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Fate of antibiotic resistance genes in two Arctic tundra wetlands impacted by municipal wastewater.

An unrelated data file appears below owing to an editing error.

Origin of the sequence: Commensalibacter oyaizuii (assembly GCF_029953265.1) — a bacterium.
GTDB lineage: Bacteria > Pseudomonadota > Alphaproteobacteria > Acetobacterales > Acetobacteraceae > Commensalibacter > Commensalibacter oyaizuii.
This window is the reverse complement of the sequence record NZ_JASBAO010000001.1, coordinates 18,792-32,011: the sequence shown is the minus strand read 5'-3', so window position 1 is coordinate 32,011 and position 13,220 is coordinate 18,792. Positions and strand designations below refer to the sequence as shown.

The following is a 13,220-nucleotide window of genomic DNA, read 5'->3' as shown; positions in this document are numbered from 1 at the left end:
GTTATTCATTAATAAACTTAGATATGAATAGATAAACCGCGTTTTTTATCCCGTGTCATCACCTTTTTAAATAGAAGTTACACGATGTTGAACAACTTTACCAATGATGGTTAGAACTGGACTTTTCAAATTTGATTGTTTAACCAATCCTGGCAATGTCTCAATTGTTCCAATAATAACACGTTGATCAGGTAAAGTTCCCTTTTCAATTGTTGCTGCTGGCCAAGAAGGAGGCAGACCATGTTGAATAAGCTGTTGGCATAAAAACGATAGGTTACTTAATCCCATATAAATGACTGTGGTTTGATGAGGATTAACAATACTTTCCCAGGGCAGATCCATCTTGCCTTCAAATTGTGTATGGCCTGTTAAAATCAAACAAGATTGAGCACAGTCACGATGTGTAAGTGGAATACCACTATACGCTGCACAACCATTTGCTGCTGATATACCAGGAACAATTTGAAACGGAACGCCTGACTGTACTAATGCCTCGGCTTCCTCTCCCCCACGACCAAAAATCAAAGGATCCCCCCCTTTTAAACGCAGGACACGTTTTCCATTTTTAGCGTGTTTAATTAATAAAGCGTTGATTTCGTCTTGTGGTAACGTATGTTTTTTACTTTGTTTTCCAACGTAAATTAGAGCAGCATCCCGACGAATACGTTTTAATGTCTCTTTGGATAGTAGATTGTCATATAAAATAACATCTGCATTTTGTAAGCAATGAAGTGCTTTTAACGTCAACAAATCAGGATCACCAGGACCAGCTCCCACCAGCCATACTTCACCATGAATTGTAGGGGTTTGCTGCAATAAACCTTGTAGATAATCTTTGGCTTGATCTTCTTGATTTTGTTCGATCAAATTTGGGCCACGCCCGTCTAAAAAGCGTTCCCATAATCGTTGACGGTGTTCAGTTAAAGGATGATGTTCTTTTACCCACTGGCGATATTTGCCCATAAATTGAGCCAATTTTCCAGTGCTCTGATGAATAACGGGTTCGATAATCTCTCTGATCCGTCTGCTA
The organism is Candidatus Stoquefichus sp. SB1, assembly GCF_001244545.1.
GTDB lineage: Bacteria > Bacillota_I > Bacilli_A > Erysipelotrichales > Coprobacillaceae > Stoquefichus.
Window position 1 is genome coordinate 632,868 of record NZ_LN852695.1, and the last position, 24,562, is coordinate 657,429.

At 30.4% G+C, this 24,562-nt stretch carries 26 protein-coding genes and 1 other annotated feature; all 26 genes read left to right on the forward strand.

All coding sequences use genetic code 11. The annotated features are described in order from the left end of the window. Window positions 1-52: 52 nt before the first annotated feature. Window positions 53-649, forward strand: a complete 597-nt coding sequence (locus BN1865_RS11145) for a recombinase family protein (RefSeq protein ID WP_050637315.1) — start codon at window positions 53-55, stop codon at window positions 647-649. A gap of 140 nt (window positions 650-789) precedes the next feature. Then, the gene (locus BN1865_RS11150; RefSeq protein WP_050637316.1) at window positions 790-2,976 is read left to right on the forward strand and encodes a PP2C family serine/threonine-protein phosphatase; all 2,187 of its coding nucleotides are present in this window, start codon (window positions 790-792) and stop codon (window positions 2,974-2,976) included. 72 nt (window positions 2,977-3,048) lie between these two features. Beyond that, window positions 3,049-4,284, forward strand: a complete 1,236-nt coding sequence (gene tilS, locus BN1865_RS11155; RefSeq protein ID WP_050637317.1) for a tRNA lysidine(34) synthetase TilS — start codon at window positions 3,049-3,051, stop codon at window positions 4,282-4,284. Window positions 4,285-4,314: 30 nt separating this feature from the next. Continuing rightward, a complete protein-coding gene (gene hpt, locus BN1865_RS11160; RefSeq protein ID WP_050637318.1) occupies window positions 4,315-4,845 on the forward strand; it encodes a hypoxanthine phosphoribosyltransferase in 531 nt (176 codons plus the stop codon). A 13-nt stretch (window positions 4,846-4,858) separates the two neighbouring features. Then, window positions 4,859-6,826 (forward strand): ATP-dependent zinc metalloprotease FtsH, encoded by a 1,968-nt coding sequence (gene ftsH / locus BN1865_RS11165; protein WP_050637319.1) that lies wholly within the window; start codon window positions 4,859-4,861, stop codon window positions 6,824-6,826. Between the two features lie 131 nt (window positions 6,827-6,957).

In the Canadian Arctic, it is common practice to discharge municipal wastewater into tundra wetlands. Antibiotic resistant bacteria and the antibiotic resistance genes (ARGs) they contain can be present in municipal wastewater and there is a scarcity of knowledge on ARGs in wastewater in Arctic environments. This study was initiated on the fate of ARGs in tundra wetland ecosystems impacted by anthropogenic wastewater sources in Arctic communities. In the summer season of 2016, two wetlands were studied in the Inuit communities of Sanikiluaq and Naujaat in Nunavut, Canada. Genomic DNA was extracted from both soil and water during the spring freshet and late summer in the wetlands, and a suite of nine clinically relevant ARGs (sul1, sul2, mecA, vanA, qnrS, ermB, tetO, bla, bla), and an integron gene (int1) were analyzed using quantitative polymerase chain reaction (qPCR). Hydrological and water quality measurements were conducted in conjunction with the microbiological sampling. Gene targets were consistently present in the wastewater, and throughout both wetlands, except for vanA and mecA. Concentrations of ARGs were greater during the spring freshet, due to short hydraulic retention times (<2 days), which coincided with decreased treatment performance. The environmental resistome in un-impacted wetlands had above detection limit concentrations of int1, sul1, sul2, bla in water in Naujaat, and sul1, qnrS and tetO in soil in Sanikiluaq. First-order rate constants were widely variable and specific to the gene target. ARGs were present in concentrations elevated above baseline reference sites in tundra wetlands influenced by municipal wastewater, and hydrological conditions had a large impact on their spatial distribution and levels. Copyright © 2018 Elsevier B.V. All rights reserved.